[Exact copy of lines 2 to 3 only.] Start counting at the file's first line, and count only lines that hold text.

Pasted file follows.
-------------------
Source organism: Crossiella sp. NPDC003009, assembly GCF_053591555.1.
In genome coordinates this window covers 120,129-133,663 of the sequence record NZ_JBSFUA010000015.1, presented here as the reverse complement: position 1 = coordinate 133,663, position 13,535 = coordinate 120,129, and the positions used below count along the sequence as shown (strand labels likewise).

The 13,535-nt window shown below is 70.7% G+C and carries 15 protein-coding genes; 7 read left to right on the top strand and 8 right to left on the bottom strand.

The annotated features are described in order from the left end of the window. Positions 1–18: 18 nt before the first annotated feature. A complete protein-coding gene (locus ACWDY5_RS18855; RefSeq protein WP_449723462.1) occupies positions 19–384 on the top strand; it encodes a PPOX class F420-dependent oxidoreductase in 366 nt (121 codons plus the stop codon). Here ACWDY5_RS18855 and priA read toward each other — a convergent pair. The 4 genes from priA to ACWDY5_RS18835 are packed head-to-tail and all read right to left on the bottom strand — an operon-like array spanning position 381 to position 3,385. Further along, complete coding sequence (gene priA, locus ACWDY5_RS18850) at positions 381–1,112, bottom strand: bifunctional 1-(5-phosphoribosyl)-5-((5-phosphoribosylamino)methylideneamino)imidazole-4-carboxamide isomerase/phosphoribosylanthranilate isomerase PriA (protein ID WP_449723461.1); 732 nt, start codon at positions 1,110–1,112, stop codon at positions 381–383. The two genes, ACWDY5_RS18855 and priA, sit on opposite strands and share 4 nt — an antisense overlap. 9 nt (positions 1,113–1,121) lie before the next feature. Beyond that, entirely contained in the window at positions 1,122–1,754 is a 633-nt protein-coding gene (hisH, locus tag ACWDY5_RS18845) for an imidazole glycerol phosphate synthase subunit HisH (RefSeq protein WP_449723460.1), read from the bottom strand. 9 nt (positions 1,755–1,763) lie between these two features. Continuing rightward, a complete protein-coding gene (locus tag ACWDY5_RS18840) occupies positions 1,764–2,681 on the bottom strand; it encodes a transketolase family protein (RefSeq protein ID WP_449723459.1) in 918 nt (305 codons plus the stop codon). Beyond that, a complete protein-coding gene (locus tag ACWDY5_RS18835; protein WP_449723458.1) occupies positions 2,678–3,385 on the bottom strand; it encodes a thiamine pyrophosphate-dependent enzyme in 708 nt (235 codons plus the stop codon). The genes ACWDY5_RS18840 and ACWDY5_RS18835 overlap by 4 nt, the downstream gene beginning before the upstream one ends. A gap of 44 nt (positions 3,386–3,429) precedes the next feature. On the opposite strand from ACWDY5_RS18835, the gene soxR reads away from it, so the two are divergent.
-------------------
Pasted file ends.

In genome coordinates this window covers 120,129-133,663 of the sequence record NZ_JBSFUA010000015.1, presented here as the reverse complement: position 1 = coordinate 133,663, position 13,535 = coordinate 120,129, and the positions used below count along the sequence as shown (strand labels likewise).

The 13,535-nt window shown below is 70.7% G+C and carries 15 protein-coding genes; 7 read left to right on the top strand and 8 right to left on the bottom strand.